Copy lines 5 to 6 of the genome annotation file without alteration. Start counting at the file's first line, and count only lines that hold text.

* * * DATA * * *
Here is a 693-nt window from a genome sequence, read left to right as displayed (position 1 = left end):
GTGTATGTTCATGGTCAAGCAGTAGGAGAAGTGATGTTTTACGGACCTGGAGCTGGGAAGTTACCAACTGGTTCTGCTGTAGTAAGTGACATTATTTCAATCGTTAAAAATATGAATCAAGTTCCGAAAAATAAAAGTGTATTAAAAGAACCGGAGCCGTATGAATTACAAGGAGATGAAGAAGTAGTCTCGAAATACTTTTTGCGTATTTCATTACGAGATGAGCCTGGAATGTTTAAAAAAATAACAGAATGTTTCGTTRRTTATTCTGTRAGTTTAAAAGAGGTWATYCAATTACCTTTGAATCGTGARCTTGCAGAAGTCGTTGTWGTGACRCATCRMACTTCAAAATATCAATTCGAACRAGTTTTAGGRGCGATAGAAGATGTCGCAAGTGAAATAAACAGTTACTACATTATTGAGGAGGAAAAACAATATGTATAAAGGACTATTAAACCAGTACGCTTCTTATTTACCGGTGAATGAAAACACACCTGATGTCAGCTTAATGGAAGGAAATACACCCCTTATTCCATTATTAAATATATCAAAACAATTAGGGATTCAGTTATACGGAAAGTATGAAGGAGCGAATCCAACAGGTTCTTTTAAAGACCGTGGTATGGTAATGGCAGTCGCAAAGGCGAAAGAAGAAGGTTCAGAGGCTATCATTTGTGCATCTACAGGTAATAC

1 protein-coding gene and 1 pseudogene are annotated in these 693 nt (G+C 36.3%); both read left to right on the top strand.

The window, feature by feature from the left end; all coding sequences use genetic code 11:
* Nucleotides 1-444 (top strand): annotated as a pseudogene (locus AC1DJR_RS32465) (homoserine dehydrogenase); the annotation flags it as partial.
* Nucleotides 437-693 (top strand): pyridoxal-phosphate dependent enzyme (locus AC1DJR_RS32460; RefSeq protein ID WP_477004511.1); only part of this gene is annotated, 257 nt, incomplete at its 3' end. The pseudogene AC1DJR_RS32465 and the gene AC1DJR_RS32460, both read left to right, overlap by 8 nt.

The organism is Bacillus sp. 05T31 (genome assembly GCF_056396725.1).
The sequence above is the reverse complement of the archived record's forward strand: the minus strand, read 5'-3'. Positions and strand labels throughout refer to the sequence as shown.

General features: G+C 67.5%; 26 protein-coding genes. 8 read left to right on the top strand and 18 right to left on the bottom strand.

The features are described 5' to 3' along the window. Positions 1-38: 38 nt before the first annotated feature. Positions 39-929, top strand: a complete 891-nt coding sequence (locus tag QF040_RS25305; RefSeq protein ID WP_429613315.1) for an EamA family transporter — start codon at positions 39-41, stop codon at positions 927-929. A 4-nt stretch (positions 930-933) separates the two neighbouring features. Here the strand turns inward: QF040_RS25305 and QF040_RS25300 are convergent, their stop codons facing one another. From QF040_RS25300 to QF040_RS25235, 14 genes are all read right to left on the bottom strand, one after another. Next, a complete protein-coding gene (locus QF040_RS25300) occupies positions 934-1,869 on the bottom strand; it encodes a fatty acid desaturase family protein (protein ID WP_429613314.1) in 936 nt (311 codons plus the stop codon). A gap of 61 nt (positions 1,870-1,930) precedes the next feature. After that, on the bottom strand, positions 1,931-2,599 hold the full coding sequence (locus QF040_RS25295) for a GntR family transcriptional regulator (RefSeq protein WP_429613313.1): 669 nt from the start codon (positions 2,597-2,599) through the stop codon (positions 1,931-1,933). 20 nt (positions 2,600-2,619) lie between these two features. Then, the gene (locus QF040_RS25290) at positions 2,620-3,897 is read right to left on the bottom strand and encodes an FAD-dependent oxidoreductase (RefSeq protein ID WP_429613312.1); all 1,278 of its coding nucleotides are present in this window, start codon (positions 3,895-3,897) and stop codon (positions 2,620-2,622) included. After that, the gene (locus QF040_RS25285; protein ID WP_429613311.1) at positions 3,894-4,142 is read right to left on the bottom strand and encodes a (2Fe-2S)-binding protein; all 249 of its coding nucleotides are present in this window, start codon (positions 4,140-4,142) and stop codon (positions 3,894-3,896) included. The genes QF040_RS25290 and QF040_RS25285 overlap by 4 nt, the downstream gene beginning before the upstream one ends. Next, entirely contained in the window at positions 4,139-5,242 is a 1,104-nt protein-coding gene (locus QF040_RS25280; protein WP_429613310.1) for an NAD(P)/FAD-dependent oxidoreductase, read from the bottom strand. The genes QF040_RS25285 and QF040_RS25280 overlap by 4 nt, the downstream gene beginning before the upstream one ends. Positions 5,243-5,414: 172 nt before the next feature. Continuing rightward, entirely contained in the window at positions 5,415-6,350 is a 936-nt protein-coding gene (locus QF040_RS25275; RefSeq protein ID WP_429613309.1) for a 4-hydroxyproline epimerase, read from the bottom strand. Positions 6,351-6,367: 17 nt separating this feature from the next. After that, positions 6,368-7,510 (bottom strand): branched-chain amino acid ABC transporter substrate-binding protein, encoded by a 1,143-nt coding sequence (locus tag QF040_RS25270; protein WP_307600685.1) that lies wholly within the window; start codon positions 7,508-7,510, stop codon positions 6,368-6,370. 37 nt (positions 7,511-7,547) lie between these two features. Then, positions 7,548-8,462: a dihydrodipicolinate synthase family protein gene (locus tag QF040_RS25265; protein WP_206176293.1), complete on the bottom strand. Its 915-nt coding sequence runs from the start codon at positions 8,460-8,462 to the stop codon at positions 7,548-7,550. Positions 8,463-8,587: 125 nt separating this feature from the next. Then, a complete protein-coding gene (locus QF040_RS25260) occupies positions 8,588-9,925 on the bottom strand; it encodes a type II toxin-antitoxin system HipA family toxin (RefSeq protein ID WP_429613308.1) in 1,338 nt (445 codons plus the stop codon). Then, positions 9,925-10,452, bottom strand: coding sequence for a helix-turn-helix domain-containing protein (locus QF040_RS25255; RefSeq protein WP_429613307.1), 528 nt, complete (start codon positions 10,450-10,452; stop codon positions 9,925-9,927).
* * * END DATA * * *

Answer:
* Nucleotides 1-444 (top strand): annotated as a pseudogene (locus AC1DJR_RS32465) (homoserine dehydrogenase); the annotation flags it as partial.
* Nucleotides 437-693 (top strand): pyridoxal-phosphate dependent enzyme (locus AC1DJR_RS32460; RefSeq protein ID WP_477004511.1); only part of this gene is annotated, 257 nt, incomplete at its 3' end. The pseudogene AC1DJR_RS32465 and the gene AC1DJR_RS32460, both read left to right, overlap by 8 nt.